Sabbath Drive Offboard Wiring
Com­plet­ing the off-board wiring

I tried using our vinyl cut­ting machine to cre­ate paint­ing a paint­ing tem­plate from my SVG file. My first mis­take was using some cheap vinyl which did­n’t stick to the pow­der-coat­ed sur­face well.

Sabbath Drive Vinyl Cutter
Cut­ting the paint tem­plate on our Cri­cut

Then I used acrylic paint which bled under that tem­plate. Also, the tiny let­ter­ing details were just about beyond the scale was which the Cri­cut could suc­cess­ful­ly cut this vinyl. The end result looked about like I’d just hand-paint­ed the whole thing. I was­n’t at all hap­py with the paint job, but know­ing I was­n’t like­ly to improve on it, I went ahead and sealed it with some spray clear coat.

Sabbath Drive Paint Template
Vinyl paint tem­plate trans­ferred to the enclo­sure
Sabbath Drive Painting
Acrylic paint on the tem­plate

So I fin­ished all this Decem­ber of 2018. I nev­er post­ed about it all last year though because I real­ly was­n’t able to get a good sound record­ing of this. My iPhone demos so far have been pret­ty lack­lus­ter. And this effect did­n’t sound as great as I’d liked any­way because it’s real­ly meant to run into a cranked amp. Though I used my pre-amp, pas­sive vol­ume con­trol I could­n’t real­ly push the pow­er amp sec­tion of my tube head. Well, in the past cou­ple of months I got a pow­er atten­u­a­tor and a pret­ty good mic to record some audio with. My ampli­fi­er has a “cab emu­la­tion” out­put, as does the pow­er atten­u­a­tor but both frankly sound pret­ty ter­ri­ble. None of the record­ings with those ever had any of the low end that the amp actu­al­ly pro­duces. But using the atten­u­a­tor with the head vol­ume cranked and the mic into my record­ing inter­face, I’m final­ly hap­py with the sound I can get record­ed.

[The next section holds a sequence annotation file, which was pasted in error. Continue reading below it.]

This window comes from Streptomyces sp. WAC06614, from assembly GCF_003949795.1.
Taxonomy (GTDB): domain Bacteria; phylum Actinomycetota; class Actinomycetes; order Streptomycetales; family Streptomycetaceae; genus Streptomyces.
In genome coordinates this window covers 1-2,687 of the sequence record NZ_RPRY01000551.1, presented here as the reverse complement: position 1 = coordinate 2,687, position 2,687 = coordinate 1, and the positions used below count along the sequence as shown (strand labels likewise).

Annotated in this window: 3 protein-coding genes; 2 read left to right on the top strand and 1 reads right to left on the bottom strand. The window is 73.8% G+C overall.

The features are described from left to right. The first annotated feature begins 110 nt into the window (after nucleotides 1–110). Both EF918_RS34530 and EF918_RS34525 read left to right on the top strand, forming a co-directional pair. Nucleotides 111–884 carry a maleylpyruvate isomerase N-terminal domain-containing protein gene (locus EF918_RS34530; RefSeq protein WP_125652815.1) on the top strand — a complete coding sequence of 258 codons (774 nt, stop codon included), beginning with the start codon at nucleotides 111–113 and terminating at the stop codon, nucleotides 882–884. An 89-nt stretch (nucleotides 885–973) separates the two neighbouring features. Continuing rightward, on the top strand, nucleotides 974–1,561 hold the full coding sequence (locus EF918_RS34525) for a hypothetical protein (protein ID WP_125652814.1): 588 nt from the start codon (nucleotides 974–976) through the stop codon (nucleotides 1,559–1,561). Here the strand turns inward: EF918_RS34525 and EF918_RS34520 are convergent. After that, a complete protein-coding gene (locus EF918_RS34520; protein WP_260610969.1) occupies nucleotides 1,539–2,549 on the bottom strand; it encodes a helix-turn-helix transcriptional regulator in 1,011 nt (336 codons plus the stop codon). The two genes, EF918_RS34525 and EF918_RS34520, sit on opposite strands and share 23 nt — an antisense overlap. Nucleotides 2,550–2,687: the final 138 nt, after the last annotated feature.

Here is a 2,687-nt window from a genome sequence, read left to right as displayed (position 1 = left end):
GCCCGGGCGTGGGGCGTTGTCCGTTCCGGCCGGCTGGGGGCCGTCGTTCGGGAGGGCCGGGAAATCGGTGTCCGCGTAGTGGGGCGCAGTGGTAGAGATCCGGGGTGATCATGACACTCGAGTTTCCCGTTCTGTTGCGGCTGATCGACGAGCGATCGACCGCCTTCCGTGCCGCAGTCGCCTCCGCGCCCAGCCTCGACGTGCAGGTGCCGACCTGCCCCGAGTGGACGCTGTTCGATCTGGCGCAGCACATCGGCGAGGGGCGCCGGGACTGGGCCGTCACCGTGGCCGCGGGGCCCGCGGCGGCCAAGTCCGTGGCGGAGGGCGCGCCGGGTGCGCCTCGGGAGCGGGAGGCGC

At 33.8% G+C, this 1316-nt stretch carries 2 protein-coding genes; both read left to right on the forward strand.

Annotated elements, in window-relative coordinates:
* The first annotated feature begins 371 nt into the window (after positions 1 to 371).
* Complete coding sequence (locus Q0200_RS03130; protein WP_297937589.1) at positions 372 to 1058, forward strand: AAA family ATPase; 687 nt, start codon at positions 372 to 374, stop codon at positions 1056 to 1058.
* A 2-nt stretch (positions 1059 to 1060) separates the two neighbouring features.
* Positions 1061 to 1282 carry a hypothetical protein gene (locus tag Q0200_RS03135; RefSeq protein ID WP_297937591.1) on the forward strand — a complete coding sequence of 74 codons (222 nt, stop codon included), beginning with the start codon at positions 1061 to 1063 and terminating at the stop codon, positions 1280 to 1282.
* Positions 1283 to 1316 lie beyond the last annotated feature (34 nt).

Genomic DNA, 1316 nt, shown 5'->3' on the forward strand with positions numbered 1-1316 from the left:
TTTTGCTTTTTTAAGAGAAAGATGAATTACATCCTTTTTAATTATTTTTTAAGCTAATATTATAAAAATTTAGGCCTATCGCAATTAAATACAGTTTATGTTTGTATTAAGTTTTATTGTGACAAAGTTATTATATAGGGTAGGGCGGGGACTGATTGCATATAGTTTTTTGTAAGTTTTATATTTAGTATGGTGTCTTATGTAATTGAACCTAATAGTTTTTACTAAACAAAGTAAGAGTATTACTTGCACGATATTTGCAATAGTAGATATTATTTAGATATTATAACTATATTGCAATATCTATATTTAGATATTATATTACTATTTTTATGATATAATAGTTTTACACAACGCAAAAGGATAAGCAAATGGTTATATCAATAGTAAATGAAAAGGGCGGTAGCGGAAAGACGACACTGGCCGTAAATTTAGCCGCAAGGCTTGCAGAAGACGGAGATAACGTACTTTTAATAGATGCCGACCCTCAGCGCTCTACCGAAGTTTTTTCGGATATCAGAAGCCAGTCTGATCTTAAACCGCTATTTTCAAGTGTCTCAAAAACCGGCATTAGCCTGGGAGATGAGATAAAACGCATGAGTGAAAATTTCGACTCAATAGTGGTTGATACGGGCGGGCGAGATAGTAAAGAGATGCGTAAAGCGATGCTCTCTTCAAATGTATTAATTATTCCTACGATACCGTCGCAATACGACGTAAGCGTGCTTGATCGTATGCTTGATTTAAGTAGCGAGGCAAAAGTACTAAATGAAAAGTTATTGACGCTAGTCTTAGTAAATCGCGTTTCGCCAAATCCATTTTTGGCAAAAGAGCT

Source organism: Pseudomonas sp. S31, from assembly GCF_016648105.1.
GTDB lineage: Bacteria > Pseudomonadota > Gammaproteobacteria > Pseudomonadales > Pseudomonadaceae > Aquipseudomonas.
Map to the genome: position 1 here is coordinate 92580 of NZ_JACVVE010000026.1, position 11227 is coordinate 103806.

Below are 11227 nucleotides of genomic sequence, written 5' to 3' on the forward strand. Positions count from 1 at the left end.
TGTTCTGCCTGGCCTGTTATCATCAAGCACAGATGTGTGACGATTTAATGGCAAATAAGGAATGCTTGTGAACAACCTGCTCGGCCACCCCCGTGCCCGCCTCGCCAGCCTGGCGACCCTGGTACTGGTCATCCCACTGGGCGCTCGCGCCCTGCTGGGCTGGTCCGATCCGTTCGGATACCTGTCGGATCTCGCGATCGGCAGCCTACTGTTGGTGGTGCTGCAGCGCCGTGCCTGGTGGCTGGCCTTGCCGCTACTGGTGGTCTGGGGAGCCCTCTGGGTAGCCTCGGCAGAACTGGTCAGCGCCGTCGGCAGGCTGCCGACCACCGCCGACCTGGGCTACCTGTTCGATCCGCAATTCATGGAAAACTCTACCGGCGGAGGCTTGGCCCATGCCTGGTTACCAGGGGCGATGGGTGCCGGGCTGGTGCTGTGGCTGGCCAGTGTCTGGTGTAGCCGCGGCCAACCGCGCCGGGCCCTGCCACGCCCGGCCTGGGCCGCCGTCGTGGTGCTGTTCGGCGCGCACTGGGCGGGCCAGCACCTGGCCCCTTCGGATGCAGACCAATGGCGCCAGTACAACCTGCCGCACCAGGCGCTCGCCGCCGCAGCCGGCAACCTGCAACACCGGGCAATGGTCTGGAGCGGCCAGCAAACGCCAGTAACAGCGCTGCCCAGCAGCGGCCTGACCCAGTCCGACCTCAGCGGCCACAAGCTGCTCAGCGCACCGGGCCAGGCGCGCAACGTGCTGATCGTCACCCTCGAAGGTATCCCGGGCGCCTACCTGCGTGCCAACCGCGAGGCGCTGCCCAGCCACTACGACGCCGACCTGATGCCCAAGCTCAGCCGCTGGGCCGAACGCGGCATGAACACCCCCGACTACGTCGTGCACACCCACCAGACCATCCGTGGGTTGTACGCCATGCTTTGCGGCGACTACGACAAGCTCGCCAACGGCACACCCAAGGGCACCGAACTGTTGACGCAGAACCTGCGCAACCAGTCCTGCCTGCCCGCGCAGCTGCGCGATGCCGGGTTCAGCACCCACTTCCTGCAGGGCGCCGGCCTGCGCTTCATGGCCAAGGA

So here is the full sig­nal chain:

  • My Fend­er Tele­cast­er with a Lace Sen­sor Death­buck­er pick­up in the bridge posi­tion2
  • This runs through a TC Elec­tron­ic P0lytune 3 (I men­tion this because it has a buffer — all oth­er effects are true bypass) and then into the Sab­bath Dri­ve ped­al.
  • The Black­star HT5 Met­al head on the clean chan­nel (cranked to 10) and a TC Elec­tron­ic Hall of Fame 2 reverb ped­al in the effects loop.
  • The head runs through the Bugera PS1 pow­er atten­u­a­tor into the Black­star 1x12” cab­i­net with a Celestion G‑12T speak­er.
  • The cab­i­net is mic’d with a MXR R144 rib­bon mic into the Behringer UMC22 audio inter­face.

I use some of the EQ set­ting in garage band for the gui­tar and the over­all mix. This par­tic­u­lar record­ing was used with one of the “auto” drum­mers in Garage Band. This video is the live record­ing you’re hear­ing; just poor­ly sync’d to the audio. The gui­tar is a sin­gle track.

*cough, cough* Sweet Leaf — Black Sab­bath (with all apolo­gies to Tony Iom­mi)

On the whole, I’m real­ly pleased with the sound of this ped­al. The Range and Pres­ence con­trols give a real­ly wide tonal range. I’ve cranked the dis­tor­tion here (hon­est­ly, not even sure why that knob exists! Just fix it at 10!). The vol­ume is about at noon. I shud­der to think just how loud this ped­al would be with that cranked.

Also, for ref­er­ence, here is a short demo I did of a Sleep song (“The Druid,” only slow­er tem­po) using the cab emu­la­tor from my amp head. The sound is def­i­nite­ly more “fizzy” and flat here.
  1. For the record, even though the old­er Sab­bath records were record­ed using those, it does­n’t appear Tony Iom­mi uses those any more. He has a sig­na­ture Laney head that appears to have the tre­ble boost “built in”. Laney also has a sim­i­lar, sig­na­ture ped­al which claims to box all this up, but appar­ent­ly Iom­mi does­n’t use it at all accord­ing to his site. []
  2. Yes, I need to write an entire post on my gui­tar and the mod­i­fi­ca­tions I’ve made to it. []